Home > Uncategorized > Americans Claim to Like Diverse Communities but Do They Really?

Americans Claim to Like Diverse Communities but Do They Really?

deomgraphic pewBelow is a link to the blog “Social Capital”.  This blog discusses the impact and role of social capital as it relates to building a civic society.  The PEW Research Center released a study on social segregation that is truly eye opening and illustrates the difficulty in achieveing an integrated society as well  as workplace.

A book called, “The Big Sort” highleights the social segreagation that is discussed in the Pew Report.  But, while the entire book is very interesting I found one point in particular that I thought was astonishing.  And that point was that the major factor in segregated neighborhoods was not race, but instead belief systems.  The belief systems could have been organized around politics, religion, or an arcane interest like mountain climbing.  The point was that societal segreation was not rapidly expanding due so much to increased racial bigotry, but instead to our desire to group ourselves with people who “think” like us.  What makes this notion so fascinating is that this is the same dynamic that in opinon we see manifesting itself in the workplace.  Just like in society people in the workplace create cliques and clans not so much around race as instead around modes of thought and areas of interest.  This insight I think is both good and bad.

It has a negative aura because the end result is that even though people are not primarily segregating themselves along race, they are still finding other reasons to group themselves with those that are similar.  In a way this points out the potential futility of eradicating bias.  In other words…people will always find some way to segregate themselves.

But, on a more positve note these latest findings point out that we are making progress combating racial segreation.  While this is good news even better news is the fact that the current segreation is primarily organized around modes of thought and interest which we can I think more easily combat then the external factors of race.  Different thinking patterns and ideologies can be bridged with understanding and interaction.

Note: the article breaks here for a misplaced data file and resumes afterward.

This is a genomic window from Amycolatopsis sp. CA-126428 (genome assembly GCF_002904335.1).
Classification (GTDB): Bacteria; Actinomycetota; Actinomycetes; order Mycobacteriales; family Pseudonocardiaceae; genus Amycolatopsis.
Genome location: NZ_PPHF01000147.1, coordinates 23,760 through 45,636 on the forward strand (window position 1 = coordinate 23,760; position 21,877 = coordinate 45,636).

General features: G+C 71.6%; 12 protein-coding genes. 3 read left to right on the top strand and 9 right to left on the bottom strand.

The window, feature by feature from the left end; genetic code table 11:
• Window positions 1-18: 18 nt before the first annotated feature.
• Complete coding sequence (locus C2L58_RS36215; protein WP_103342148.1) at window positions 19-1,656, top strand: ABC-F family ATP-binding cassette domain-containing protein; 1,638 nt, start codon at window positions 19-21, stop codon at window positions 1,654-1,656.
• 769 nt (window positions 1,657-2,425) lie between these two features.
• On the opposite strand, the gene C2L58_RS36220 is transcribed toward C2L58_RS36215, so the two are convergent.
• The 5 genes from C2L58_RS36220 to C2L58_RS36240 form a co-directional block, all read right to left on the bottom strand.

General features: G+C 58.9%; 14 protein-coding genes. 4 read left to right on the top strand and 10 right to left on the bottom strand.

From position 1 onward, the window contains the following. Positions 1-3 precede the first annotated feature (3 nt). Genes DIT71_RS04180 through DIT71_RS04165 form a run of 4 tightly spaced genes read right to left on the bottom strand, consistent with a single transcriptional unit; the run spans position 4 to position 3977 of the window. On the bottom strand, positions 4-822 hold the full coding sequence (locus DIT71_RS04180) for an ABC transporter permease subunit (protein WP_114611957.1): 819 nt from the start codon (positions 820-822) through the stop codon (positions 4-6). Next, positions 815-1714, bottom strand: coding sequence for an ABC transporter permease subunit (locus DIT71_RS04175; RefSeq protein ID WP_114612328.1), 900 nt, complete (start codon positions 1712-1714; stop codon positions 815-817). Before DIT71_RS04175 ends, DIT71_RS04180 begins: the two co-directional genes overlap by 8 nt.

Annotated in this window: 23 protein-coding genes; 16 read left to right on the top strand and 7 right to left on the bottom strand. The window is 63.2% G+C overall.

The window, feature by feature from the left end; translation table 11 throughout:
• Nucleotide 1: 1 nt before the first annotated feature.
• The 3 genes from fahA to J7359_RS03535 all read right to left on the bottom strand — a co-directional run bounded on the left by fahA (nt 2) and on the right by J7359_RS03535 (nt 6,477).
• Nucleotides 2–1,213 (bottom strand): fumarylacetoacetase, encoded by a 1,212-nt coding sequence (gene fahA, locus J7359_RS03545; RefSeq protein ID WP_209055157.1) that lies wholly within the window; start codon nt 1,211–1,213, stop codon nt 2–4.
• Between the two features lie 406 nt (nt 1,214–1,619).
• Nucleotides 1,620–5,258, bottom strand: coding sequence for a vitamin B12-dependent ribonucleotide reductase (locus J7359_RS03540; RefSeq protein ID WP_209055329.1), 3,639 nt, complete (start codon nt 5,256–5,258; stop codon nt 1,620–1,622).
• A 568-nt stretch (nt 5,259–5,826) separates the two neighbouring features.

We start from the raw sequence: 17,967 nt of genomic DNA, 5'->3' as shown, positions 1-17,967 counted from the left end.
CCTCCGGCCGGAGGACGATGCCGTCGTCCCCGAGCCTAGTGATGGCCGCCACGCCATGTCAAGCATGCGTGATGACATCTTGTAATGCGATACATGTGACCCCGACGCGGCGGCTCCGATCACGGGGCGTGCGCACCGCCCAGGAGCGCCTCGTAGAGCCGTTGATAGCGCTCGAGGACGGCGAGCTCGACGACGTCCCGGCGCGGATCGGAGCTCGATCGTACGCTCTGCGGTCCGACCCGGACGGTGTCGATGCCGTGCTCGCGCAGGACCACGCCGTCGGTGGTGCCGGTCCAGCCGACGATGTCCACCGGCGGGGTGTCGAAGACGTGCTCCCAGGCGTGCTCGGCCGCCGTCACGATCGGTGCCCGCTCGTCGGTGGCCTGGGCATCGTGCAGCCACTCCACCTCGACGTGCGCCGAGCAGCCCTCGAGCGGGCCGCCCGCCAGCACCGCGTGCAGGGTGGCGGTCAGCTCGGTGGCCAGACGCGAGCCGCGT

Below is the link to the social capital blog and the link to the original Pew report.



Categories: Uncategorized
  1. August 20, 2009 at 1:51 pm

    This article was very insightful because one must realize that although the race segregation is in upward progress, there is still segregation in the workplace and in our neighborhoods. It seems that there will always be cliques and clans and I’m not sure if that’s necessarily a bad thing, because let’s be honest, we all hang out with our friends because most of them, if not all, are the same as us. For example, I don’t surround myself with gothic, rock music-lovers because I prefer a different clothing style and like hip-hop. Most would agree that they don’t have friends that are opposite of them but I think what this article is trying to embed in our brains is that, of course, you create cliques and clans and form groups with those who are similar to you, but what one needs to do, is become culturally accepting. This doesn’t I have to become best friends with my rock music-loving co-worker, but it does imply that I need to keep an open mind, judge her based on her actions rather than her appearance, and simply, understand and interact with her in order to combat our differences.

  2. Innovative Diversity
    August 20, 2009 at 2:29 pm

    It seems as though the main difficulty in increasing diversity is the fact people are more accepting of views divergent from theirs. Since the main factor against mingling with people who share different views than your own is that it is uncomfortable, once people understand another’s point of view, it becomes familiar and one more barrier is broken. It is important to speak with others and share your view, this alone can increase understanding between differing views. In one study done, people who were more confidant in what they thought were less likely to argue and more likely to have a constructive discussion with someone who had a different view. So by sharing your thoughts with others, knowing it is okay not to agree with everyone, and to discuss the differences are first important steps to bridging the gap of disagreement in order to promote understanding.

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